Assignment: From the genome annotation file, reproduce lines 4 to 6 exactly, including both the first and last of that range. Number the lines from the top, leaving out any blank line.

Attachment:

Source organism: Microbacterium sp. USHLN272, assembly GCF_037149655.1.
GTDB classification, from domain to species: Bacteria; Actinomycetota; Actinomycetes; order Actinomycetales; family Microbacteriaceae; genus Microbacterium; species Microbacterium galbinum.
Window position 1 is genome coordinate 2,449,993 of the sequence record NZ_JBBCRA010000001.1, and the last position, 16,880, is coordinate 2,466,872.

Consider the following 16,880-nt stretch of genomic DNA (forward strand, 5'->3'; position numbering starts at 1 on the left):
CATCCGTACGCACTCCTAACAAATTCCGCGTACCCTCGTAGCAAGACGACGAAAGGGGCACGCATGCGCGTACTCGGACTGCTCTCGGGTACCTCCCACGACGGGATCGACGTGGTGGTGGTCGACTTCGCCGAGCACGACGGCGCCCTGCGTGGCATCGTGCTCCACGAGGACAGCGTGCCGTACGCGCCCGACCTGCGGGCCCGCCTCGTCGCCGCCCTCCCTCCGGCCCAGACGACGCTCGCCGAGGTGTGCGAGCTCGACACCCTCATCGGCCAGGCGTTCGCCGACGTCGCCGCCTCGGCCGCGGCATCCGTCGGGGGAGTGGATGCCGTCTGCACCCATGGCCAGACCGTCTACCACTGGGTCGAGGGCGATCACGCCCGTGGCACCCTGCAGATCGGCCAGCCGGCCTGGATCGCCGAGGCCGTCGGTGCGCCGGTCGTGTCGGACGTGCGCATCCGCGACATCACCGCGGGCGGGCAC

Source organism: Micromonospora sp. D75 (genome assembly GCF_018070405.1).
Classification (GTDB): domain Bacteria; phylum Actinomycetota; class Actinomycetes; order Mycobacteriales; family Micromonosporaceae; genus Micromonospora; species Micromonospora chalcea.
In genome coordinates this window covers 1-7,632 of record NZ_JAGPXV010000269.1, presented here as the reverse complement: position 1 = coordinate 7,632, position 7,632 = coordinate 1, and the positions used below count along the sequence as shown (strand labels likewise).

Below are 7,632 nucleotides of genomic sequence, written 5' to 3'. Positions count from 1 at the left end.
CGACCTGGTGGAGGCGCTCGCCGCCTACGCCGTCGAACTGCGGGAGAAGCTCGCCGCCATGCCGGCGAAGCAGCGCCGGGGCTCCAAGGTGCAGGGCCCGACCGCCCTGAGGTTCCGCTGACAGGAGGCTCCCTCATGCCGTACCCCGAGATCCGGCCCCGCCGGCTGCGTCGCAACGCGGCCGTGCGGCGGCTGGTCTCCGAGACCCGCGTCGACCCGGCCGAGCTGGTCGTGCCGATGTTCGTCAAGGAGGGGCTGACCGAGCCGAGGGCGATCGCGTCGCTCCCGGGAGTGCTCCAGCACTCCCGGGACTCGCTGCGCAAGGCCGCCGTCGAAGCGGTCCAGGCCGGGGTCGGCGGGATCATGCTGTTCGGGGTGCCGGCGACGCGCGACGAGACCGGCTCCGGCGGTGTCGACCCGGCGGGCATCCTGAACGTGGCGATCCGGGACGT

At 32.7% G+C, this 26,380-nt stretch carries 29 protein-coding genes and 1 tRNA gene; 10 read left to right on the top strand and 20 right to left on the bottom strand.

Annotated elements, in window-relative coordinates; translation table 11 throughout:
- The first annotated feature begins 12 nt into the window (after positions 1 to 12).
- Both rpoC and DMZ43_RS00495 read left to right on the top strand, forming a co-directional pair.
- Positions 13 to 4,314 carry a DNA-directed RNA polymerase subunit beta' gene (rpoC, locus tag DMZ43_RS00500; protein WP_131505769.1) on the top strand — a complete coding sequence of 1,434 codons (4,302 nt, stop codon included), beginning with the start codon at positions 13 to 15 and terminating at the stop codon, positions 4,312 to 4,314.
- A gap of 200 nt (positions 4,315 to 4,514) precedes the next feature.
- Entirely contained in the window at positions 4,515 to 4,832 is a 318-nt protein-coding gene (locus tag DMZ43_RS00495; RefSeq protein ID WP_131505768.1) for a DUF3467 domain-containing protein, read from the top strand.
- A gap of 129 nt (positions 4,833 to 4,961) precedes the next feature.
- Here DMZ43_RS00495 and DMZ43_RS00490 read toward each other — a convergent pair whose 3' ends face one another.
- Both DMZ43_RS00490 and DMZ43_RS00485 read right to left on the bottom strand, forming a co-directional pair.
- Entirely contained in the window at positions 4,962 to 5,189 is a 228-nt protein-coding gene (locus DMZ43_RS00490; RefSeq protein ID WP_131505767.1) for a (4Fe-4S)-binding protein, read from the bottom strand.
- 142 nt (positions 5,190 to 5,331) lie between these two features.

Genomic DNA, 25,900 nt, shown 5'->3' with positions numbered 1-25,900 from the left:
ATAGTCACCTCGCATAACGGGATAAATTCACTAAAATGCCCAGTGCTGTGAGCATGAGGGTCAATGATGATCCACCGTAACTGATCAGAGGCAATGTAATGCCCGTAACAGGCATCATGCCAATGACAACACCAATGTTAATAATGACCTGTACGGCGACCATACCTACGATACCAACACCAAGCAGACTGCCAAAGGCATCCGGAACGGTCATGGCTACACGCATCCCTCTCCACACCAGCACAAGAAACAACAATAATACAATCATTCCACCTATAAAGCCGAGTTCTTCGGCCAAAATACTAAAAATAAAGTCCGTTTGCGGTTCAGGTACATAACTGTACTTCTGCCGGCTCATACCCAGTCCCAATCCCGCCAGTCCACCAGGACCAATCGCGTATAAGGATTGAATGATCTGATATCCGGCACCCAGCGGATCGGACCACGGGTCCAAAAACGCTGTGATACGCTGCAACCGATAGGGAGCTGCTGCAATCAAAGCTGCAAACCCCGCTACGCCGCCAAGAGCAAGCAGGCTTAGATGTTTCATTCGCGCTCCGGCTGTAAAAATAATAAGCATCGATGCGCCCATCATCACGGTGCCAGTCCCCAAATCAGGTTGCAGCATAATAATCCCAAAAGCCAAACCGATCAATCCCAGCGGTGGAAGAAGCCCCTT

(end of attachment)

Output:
Consider the following 16,880-nt stretch of genomic DNA (forward strand, 5'->3'; position numbering starts at 1 on the left):
CATCCGTACGCACTCCTAACAAATTCCGCGTACCCTCGTAGCAAGACGACGAAAGGGGCACGCATGCGCGTACTCGGACTGCTCTCGGGTACCTCCCACGACGGGATCGACGTGGTGGTGGTCGACTTCGCCGAGCACGACGGCGCCCTGCGTGGCATCGTGCTCCACGAGGACAGCGTGCCGTACGCGCCCGACCTGCGGGCCCGCCTCGTCGCCGCCCTCCCTCCGGCCCAGACGACGCTCGCCGAGGTGTGCGAGCTCGACACCCTCATCGGCCAGGCGTTCGCCGACGTCGCCGCCTCGGCCGCGGCATCCGTCGGGGGAGTGGATGCCGTCTGCACCCATGGCCAGACCGTCTACCACTGGGTCGAGGGCGATCACGCCCGTGGCACCCTGCAGATCGGCCAGCCGGCCTGGATCGCCGAGGCCGTCGGTGCGCCGGTCGTGTCGGACGTGCGCATCCGCGACATCACCGCGGGCGGGCAC

Source organism: Micromonospora sp. D75 (genome assembly GCF_018070405.1).